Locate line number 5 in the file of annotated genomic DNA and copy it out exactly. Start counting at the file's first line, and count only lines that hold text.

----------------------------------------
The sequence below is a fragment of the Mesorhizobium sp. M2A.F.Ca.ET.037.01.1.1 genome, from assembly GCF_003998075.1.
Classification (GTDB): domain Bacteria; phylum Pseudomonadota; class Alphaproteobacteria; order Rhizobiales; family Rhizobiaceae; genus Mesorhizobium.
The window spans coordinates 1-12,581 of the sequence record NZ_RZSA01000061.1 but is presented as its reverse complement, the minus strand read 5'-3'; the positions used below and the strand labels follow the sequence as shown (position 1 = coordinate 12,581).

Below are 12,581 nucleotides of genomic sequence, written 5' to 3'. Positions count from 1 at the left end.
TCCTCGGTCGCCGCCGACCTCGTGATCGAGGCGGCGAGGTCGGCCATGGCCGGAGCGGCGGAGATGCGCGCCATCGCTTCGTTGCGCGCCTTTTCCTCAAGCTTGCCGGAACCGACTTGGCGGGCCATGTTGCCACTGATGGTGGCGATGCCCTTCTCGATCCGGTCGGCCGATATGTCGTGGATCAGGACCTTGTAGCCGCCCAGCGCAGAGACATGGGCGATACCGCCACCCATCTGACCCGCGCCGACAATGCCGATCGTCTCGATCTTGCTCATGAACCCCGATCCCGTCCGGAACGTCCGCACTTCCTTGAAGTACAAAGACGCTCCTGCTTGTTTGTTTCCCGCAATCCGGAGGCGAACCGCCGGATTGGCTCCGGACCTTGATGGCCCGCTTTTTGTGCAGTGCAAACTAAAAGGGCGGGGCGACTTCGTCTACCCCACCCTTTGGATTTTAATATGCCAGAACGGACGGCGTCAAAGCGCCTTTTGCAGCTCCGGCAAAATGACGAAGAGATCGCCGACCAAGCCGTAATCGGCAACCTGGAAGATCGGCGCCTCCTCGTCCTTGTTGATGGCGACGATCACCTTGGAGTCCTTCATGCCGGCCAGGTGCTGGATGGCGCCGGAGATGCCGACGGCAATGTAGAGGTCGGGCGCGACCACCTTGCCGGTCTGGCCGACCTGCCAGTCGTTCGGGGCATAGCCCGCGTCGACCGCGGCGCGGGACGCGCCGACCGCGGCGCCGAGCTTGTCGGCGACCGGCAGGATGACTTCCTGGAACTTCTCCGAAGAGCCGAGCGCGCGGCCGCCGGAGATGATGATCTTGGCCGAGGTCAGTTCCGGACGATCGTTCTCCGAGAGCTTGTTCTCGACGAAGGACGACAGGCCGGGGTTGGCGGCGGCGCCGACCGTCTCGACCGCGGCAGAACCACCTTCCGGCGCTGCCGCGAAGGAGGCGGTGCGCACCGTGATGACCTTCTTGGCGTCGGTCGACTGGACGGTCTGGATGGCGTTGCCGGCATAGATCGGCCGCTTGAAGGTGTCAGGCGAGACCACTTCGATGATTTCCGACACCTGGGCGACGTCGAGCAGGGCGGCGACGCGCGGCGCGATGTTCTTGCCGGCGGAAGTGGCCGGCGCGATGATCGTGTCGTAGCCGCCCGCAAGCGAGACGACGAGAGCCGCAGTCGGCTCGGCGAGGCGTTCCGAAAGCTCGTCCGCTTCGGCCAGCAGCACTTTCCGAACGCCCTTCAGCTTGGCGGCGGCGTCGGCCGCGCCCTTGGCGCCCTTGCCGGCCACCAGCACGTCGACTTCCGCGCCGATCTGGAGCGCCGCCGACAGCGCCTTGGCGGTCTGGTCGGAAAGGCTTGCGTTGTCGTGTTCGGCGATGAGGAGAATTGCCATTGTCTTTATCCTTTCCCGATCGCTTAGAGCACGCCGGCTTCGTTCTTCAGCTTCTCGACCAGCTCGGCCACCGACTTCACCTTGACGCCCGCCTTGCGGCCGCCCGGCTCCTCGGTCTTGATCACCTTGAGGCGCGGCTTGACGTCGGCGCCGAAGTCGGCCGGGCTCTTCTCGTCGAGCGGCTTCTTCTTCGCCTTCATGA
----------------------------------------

TCCTCGGTCGCCGCCGACCTCGTGATCGAGGCGGCGAGGTCGGCCATGGCCGGAGCGGCGGAGATGCGCGCCATCGCTTCGTTGCGCGCCTTTTCCTCAAGCTTGCCGGAACCGACTTGGCGGGCCATGTTGCCACTGATGGTGGCGATGCCCTTCTCGATCCGGTCGGCCGATATGTCGTGGATCAGGACCTTGTAGCCGCCCAGCGCAGAGACATGGGCGATACCGCCACCCATCTGACCCGCGCCGACAATGCCGATCGTCTCGATCTTGCTCATGAACCCCGATCCCGTCCGGAACGTCCGCACTTCCTTGAAGTACAAAGACGCTCCTGCTTGTTTGTTTCCCGCAATCCGGAGGCGAACCGCCGGATTGGCTCCGGACCTTGATGGCCCGCTTTTTGTGCAGTGCAAACTAAAAGGGCGGGGCGACTTCGTCTACCCCACCCTTTGGATTTTAATATGCCAGAACGGACGGCGTCAAAGCGCCTTTTGCAGCTCCGGCAAAATGACGAAGAGATCGCCGACCAAGCCGTAATCGGCAACCTGGAAGATCGGCGCCTCCTCGTCCTTGTTGATGGCGACGATCACCTTGGAGTCCTTCATGCCGGCCAGGTGCTGGATGGCGCCGGAGATGCCGACGGCAATGTAGAGGTCGGGCGCGACCACCTTGCCGGTCTGGCCGACCTGCCAGTCGTTCGGGGCATAGCCCGCGTCGACCGCGGCGCGGGACGCGCCGACCGCGGCGCCGAGCTTGTCGGCGACCGGCAGGATGACTTCCTGGAACTTCTCCGAAGAGCCGAGCGCGCGGCCGCCGGAGATGATGATCTTGGCCGAGGTCAGTTCCGGACGATCGTTCTCCGAGAGCTTGTTCTCGACGAAGGACGACAGGCCGGGGTTGGCGGCGGCGCCGACCGTCTCGACCGCGGCAGAACCACCTTCCGGCGCTGCCGCGAAGGAGGCGGTGCGCACCGTGATGACCTTCTTGGCGTCGGTCGACTGGACGGTCTGGATGGCGTTGCCGGCATAGATCGGCCGCTTGAAGGTGTCAGGCGAGACCACTTCGATGATTTCCGACACCTGGGCGACGTCGAGCAGGGCGGCGACGCGCGGCGCGATGTTCTTGCCGGCGGAAGTGGCCGGCGCGATGATCGTGTCGTAGCCGCCCGCAAGCGAGACGACGAGAGCCGCAGTCGGCTCGGCGAGGCGTTCCGAAAGCTCGTCCGCTTCGGCCAGCAGCACTTTCCGAACGCCCTTCAGCTTGGCGGCGGCGTCGGCCGCGCCCTTGGCGCCCTTGCCGGCCACCAGCACGTCGACTTCCGCGCCGATCTGGAGCGCCGCCGACAGCGCCTTGGCGGTCTGGTCGGAAAGGCTTGCGTTGTCGTGTTCGGCGATGAGGAGAATTGCCATTGTCTTTATCCTTTCCCGATCGCTTAGAGCACGCCGGCTTCGTTCTTCAGCTTCTCGACCAGCTCGGCCACCGACTTCACCTTGACGCCCGCCTTGCGGCCGCCCGGCTCCTCGGTCTTGATCACCTTGAGGCGCGGCTTGACGTCGGCGCCGAAGTCGGCCGGGCTCTTCTCGTCGAGCGGCTTCTTCTTCGCCTTCATGA